Understanding a Hearing Loss or Deafness Diagnosis and Your Next Steps
Ability Central explains the diagnostic process for hearing loss and deafness, treatment options available, and what to expect at each stage.
By Ability Central
17 August, 2023
If Ability Central’s 8 Deaf Quick Facts and Deaf Symptoms articles prompted you to see a doctor, you’ve come to the right place to understand the diagnosis process and next steps. This article will address the following:
- What are hearing tests, and what do they tell the doctor?
- What is Sudden Sensorineural Hearing Loss (SSHL)?
- What is Cogan’s Syndrome?
- What can be done to treat hearing loss and deafness?
- How do I learn more about long-term strategies to cope with hearing loss and deafness?
What are hearing tests, and what do they tell the doctor?
Doctors use many different tests to diagnose hearing loss or deafness. They may include the following:
- The doctor will likely perform a physical exam of the ear for possible causes, such as earwax or inflammation from an infection. The doctor will also look for any structural issues.
- A whisper test is when the patient covers one ear at a time to see how well they hear words spoken at various volumes.
- A tuning fork test may also be used. Tuning forks are two-pronged metal instruments that produce sounds when struck. This evaluation may also reveal where in your ear the damage has occurred.
- Audiometer tests require the patient to wear earphones and hear sounds and words directed to each ear. Each tone is repeated at faint levels to find the quietest sound you can hear.
- If testing reveals hearing loss, another type of headset, a bone vibrator, may be used to determine hearing by bone conduction. This device sends sounds directly to the inner ear. If the sounds are heard better by bone conduction, the hearing loss is conductive and is likely located in the outer or middle ear. If the sounds are heard equally well with the earphones and the bone vibrator, the hearing loss is sensorineural. A combination of conductive and sensorineural hearing loss also may be present; this is called mixed hearing loss.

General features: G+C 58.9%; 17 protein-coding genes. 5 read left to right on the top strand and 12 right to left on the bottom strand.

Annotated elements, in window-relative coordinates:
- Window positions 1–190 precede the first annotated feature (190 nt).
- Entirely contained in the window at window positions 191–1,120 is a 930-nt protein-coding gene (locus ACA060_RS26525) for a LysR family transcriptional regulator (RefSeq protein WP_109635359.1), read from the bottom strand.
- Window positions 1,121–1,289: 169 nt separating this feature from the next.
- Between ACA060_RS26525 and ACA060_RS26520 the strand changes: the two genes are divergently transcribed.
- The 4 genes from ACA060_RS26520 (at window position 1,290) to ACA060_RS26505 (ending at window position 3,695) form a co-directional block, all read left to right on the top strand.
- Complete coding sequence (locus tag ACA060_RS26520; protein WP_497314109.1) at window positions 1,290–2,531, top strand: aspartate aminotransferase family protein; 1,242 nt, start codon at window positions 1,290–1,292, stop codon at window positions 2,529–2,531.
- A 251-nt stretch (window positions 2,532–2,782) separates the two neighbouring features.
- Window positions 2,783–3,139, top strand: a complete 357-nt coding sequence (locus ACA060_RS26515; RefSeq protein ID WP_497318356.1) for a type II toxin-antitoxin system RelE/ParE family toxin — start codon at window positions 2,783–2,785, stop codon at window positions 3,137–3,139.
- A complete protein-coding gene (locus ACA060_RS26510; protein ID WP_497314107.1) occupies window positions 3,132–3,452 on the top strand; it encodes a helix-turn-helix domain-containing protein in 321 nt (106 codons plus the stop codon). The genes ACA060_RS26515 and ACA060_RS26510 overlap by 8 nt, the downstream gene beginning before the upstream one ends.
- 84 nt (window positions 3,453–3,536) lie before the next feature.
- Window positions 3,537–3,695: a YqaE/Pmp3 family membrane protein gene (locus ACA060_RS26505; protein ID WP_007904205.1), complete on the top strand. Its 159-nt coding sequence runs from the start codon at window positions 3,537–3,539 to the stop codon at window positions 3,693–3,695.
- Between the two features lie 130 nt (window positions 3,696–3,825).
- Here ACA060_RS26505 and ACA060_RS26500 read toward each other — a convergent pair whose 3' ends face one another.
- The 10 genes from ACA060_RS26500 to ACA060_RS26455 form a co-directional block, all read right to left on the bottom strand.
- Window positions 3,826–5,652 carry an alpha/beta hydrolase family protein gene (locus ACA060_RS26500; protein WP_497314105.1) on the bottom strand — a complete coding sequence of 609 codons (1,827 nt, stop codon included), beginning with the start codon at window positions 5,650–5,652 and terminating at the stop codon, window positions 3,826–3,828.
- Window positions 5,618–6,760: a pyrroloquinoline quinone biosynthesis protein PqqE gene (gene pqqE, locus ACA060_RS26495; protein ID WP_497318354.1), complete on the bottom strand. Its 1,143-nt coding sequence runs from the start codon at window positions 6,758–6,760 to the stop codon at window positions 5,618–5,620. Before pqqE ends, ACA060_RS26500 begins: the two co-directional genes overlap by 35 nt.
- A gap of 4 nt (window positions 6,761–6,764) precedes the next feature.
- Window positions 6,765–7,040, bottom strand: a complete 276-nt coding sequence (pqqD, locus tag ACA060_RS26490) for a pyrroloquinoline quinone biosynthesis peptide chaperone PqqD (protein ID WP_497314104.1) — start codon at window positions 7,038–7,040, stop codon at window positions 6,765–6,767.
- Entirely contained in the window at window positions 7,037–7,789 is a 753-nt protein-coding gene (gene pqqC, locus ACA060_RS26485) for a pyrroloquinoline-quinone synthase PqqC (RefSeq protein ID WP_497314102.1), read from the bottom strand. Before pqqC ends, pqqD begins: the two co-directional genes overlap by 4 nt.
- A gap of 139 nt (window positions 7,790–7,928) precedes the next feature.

The doctor may use additional testing to determine the full level of hearing loss.
What is Sudden Sensorineural Hearing Loss (SSHL)?
Sudden Sensorineural Hearing Loss (SSHL), or sudden deafness, is a rapid loss of hearing. What doctors know about SSHL is:
- SSHL can happen to a person all at once or over a period of up to 3 days.
- It affects hearing in only one ear in nine out of ten people.
- SSHL can affect anyone, but it happens most often to people between the ages of 30 and 60.
- Approximately 4,000 new cases of SSHL occur each year in the United States.
To learn more about SSHL, see ALDA.org.
What is Cogan’s Syndrome?
Cogan’s syndrome is a rare, rheumatic disease characterized by inflammation of the ears and eyes. While the cause is unknown, it is thought to be an autoimmune disorder in which the body’s immune system attacks tissue in the eye and ear. It can lead to vision difficulty, hearing loss, and dizziness.
What can be done to treat hearing loss and deafness?
Hearing loss is not reversible, but it is commonly treated in three ways:
- Some types of hearing loss can be treated with surgery, including abnormalities of the eardrum or bones of hearing (ossicles). If you've had repeated infections with persistent fluid, your doctor may insert small tubes that help your ears drain.
- If your hearing loss is due to damage to your inner ear, a hearing aid can be helpful. An audiologist can discuss with you the potential benefits of a hearing aid and fit you with a device.
- If you have more severe hearing loss and gain limited benefit from conventional hearing aids, then a cochlear implant may be an option. A cochlear implant bypasses damaged or nonworking parts of your inner ear and directly stimulates the hearing nerve.
How do I learn more about long-term strategies to manage hearing loss and deafness?
There is a lot of support for adults who are recently diagnosed with hearing loss or deafness. In Long-term Support and Planning for People Who Are Deaf, Ability Central breaks down these strategies, including support groups and support services.
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